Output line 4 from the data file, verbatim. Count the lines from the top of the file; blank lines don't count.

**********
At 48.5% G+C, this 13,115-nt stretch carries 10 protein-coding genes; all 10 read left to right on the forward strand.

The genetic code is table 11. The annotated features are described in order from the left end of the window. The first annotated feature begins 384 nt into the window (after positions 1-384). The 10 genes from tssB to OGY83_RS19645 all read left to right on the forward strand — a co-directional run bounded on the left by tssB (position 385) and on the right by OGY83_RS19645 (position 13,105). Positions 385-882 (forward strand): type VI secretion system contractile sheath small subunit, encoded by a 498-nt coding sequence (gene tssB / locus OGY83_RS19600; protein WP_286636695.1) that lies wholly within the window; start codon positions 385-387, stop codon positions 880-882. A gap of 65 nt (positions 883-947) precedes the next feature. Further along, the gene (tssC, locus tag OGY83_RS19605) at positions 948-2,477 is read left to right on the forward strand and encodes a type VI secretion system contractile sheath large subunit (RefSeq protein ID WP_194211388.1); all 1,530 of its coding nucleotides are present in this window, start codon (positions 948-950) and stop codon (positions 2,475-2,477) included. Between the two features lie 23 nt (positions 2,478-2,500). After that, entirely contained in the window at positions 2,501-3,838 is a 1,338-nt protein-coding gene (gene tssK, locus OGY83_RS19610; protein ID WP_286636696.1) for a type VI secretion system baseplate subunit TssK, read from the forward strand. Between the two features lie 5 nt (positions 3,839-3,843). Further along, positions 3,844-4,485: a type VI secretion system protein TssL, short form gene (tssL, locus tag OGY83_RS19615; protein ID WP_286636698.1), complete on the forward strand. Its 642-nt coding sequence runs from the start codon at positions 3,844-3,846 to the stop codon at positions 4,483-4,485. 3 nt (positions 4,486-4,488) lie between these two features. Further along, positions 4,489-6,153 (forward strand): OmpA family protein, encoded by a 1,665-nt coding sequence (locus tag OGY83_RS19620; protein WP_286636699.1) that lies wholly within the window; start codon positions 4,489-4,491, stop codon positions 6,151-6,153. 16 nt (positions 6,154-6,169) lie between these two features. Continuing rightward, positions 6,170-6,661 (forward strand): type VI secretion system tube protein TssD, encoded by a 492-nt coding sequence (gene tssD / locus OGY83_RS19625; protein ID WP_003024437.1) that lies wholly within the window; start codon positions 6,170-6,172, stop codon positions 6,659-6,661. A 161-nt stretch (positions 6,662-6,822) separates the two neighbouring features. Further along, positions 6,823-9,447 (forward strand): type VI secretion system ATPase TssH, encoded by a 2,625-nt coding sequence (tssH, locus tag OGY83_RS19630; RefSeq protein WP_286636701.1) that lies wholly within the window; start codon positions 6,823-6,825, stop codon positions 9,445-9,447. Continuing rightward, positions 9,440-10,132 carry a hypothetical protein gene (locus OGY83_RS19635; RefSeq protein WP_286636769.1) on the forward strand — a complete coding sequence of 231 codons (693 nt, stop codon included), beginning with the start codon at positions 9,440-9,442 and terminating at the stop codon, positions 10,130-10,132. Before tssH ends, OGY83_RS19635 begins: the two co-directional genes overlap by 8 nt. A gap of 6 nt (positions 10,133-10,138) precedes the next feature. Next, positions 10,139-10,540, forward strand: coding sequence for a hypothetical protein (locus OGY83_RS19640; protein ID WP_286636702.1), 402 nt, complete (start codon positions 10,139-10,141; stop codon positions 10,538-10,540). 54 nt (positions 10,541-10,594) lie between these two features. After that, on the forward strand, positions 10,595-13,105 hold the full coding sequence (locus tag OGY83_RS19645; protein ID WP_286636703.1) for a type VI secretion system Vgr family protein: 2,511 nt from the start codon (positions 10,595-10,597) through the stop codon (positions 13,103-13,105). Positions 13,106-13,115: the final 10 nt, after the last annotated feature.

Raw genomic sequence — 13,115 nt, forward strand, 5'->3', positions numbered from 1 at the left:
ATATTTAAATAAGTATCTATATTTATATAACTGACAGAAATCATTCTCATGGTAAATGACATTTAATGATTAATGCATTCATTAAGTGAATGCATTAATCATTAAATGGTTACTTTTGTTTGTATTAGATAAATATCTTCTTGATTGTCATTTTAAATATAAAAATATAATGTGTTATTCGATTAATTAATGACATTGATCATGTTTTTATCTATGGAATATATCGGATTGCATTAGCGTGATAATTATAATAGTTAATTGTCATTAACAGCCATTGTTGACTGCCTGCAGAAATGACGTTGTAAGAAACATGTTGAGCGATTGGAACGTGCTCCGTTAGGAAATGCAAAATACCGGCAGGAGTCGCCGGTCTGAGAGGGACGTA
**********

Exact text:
ATATTTAAATAAGTATCTATATTTATATAACTGACAGAAATCATTCTCATGGTAAATGACATTTAATGATTAATGCATTCATTAAGTGAATGCATTAATCATTAAATGGTTACTTTTGTTTGTATTAGATAAATATCTTCTTGATTGTCATTTTAAATATAAAAATATAATGTGTTATTCGATTAATTAATGACATTGATCATGTTTTTATCTATGGAATATATCGGATTGCATTAGCGTGATAATTATAATAGTTAATTGTCATTAACAGCCATTGTTGACTGCCTGCAGAAATGACGTTGTAAGAAACATGTTGAGCGATTGGAACGTGCTCCGTTAGGAAATGCAAAATACCGGCAGGAGTCGCCGGTCTGAGAGGGACGTA